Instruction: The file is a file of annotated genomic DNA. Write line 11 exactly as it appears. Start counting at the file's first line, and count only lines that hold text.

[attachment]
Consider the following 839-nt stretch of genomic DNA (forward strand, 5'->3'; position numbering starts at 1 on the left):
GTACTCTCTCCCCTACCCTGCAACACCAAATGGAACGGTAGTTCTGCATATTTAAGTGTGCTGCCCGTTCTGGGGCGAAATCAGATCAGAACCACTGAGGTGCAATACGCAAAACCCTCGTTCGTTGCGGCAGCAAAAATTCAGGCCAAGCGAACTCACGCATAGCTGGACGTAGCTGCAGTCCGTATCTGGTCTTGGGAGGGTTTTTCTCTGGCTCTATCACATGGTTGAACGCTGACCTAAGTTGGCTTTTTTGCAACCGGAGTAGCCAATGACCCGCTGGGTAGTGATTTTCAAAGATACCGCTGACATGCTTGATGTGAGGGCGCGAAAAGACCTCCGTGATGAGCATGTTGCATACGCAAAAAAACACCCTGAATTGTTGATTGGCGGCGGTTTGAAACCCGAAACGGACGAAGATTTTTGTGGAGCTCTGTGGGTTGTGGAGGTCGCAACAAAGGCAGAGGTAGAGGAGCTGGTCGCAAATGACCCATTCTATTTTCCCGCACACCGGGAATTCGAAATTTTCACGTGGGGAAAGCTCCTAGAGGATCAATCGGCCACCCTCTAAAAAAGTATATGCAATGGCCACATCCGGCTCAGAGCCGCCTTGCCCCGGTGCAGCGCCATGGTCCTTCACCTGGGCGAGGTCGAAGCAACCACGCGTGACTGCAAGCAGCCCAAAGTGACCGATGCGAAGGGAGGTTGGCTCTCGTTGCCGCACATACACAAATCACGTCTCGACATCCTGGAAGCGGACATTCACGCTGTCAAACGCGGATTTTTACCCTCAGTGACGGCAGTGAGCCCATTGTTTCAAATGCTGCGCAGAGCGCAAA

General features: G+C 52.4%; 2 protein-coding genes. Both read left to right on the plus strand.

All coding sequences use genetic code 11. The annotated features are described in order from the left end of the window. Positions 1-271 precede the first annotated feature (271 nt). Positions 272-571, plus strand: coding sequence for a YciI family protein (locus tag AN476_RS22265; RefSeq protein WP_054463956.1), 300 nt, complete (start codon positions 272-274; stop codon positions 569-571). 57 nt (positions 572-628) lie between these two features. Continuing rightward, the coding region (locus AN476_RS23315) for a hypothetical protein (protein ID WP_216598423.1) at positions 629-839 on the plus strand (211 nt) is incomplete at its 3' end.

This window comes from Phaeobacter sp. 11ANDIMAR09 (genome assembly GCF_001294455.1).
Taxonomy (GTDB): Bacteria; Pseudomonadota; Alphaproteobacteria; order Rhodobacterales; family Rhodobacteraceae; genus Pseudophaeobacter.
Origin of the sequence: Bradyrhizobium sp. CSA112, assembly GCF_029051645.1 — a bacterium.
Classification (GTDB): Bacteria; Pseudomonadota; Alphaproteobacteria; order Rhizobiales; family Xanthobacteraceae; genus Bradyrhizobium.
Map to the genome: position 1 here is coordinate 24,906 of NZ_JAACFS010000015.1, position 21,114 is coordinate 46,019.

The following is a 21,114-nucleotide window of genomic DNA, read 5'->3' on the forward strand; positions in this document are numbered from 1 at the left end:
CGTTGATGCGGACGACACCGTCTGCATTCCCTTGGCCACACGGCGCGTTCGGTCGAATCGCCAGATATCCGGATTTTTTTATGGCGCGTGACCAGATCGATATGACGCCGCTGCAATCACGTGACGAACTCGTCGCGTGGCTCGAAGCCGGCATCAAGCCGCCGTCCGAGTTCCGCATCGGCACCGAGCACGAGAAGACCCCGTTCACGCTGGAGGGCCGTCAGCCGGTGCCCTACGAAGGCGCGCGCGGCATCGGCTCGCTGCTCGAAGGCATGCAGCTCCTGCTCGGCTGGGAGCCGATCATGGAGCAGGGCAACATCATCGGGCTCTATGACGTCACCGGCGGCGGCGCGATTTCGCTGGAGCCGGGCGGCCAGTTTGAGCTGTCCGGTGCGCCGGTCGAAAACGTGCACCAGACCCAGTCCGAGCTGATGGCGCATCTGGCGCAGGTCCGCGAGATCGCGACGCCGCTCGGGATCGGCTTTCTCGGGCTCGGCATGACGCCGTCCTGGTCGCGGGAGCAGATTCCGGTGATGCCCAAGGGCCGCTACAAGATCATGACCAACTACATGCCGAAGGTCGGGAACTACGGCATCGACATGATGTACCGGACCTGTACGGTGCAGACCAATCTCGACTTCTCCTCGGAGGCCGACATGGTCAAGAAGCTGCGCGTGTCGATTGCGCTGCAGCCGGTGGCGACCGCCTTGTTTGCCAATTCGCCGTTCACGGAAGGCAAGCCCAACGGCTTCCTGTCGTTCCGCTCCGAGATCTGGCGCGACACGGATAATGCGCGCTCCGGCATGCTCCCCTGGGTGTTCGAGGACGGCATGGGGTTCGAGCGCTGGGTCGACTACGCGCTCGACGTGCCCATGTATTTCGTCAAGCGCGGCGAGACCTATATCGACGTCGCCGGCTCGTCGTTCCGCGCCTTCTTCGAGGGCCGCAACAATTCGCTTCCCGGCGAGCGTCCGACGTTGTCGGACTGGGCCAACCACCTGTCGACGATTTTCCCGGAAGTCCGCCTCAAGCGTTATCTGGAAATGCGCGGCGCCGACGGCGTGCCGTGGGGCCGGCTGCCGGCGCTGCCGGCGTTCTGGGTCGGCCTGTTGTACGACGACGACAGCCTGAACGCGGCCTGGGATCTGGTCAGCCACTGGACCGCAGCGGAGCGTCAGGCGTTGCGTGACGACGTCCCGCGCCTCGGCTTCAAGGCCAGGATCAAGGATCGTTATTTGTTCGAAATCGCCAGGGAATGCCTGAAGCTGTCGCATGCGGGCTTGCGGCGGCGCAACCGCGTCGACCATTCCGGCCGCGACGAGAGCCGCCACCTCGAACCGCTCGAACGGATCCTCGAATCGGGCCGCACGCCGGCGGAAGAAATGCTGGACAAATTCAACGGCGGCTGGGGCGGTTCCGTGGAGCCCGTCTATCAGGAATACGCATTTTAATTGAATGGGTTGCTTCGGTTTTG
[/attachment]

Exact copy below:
CGTTGATGCGGACGACACCGTCTGCATTCCCTTGGCCACACGGCGCGTTCGGTCGAATCGCCAGATATCCGGATTTTTTTATGGCGCGTGACCAGATCGATATGACGCCGCTGCAATCACGTGACGAACTCGTCGCGTGGCTCGAAGCCGGCATCAAGCCGCCGTCCGAGTTCCGCATCGGCACCGAGCACGAGAAGACCCCGTTCACGCTGGAGGGCCGTCAGCCGGTGCCCTACGAAGGCGCGCGCGGCATCGGCTCGCTGCTCGAAGGCATGCAGCTCCTGCTCGGCTGGGAGCCGATCATGGAGCAGGGCAACATCATCGGGCTCTATGACGTCACCGGCGGCGGCGCGATTTCGCTGGAGCCGGGCGGCCAGTTTGAGCTGTCCGGTGCGCCGGTCGAAAACGTGCACCAGACCCAGTCCGAGCTGATGGCGCATCTGGCGCAGGTCCGCGAGATCGCGACGCCGCTCGGGATCGGCTTTCTCGGGCTCGGCATGACGCCGTCCTGGTCGCGGGAGCAGATTCCGGTGATGCCCAAGGGCCGCTACAAGATCATGACCAACTACATGCCGAAGGTCGGGAACTACGGCATCGACATGATGTACCGGACCTGTACGGTGCAGACCAATCTCGACTTCTCCTCGGAGGCCGACATGGTCAAGAAGCTGCGCGTGTCGATTGCGCTGCAGCCGGTGGCGACCGCCTTGTTTGCCAATTCGCCGTTCACGGAAGGCAAGCCCAACGGCTTCCTGTCGTTCCGCTCCGAGATCTGGCGCGACACGGATAATGCGCGCTCCGGCATGCTCCCCTGGGTGTTCGAGGACGGCATGGGGTTCGAGCGCTGGGTCGACTACGCGCTCGACGTGCCCATGTATTTCGTCAAGCGCGGCGAGACCTATATCGACGTCGCCGGCTCGTCGTTCCGCGCCTTCTTCGAGGGCCGCAACAATTCGCTTCCCGGCGAGCGTCCGACGTTGTCGGACTGGGCCAACCACCTGTCGACGATTTTCCCGGAAGTCCGCCTCAAGCGTTATCTGGAAATGCGCGGCGCCGACGGCGTGCCGTGGGGCCGGCTGCCGGCGCTGCCGGCGTTCTGGGTCGGCCTGTTGTACGACGACGACAGCCTGAACGCGGCCTGGGATCTGGTCAGCCACTGGACCGCAGCGGAGCGTCAGGCGTTGCGTGACGACGTCCCGCGCCTCGGCTTCAAGGCCAGGATCAAGGATCGTTATTTGTTCGAAATCGCCAGGGAATGCCTGAAGCTGTCGCATGCGGGCTTGCGGCGGCGCAACCGCGTCGACCATTCCGGCCGCGACGAGAGCCGCCACCTCGAACCGCTCGAACGGATCCTCGAATCGGGCCGCACGCCGGCGGAAGAAATGCTGGACAAATTCAACGGCGGCTGGGGCGGTTCCGTGGAGCCCGTCTATCAGGAATACGCATTTTAATTGAATGGGTTGCTTCGGTTTTG